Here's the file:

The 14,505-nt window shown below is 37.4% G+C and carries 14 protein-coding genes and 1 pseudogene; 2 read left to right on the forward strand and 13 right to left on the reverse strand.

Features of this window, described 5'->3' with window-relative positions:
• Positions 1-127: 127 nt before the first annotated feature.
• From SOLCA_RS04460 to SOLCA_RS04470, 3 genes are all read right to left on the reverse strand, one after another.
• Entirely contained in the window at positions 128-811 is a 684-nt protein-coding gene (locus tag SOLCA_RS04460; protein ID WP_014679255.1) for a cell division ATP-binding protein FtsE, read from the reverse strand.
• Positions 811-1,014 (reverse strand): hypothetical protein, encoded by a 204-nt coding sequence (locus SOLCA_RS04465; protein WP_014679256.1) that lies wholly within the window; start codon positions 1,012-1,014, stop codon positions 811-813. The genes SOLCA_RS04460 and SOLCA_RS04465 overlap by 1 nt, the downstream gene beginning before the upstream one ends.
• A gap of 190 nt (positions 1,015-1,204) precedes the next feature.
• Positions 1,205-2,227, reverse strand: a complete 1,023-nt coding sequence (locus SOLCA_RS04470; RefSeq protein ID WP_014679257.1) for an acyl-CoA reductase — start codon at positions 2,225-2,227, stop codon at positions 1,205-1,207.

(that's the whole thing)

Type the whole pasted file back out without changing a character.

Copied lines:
The 14,505-nt window shown below is 37.4% G+C and carries 14 protein-coding genes and 1 pseudogene; 2 read left to right on the forward strand and 13 right to left on the reverse strand.

Features of this window, described 5'->3' with window-relative positions:
• Positions 1-127: 127 nt before the first annotated feature.
• From SOLCA_RS04460 to SOLCA_RS04470, 3 genes are all read right to left on the reverse strand, one after another.
• Entirely contained in the window at positions 128-811 is a 684-nt protein-coding gene (locus tag SOLCA_RS04460; protein ID WP_014679255.1) for a cell division ATP-binding protein FtsE, read from the reverse strand.
• Positions 811-1,014 (reverse strand): hypothetical protein, encoded by a 204-nt coding sequence (locus SOLCA_RS04465; protein WP_014679256.1) that lies wholly within the window; start codon positions 1,012-1,014, stop codon positions 811-813. The genes SOLCA_RS04460 and SOLCA_RS04465 overlap by 1 nt, the downstream gene beginning before the upstream one ends.
• A gap of 190 nt (positions 1,015-1,204) precedes the next feature.
• Positions 1,205-2,227, reverse strand: a complete 1,023-nt coding sequence (locus SOLCA_RS04470; RefSeq protein ID WP_014679257.1) for an acyl-CoA reductase — start codon at positions 2,225-2,227, stop codon at positions 1,205-1,207.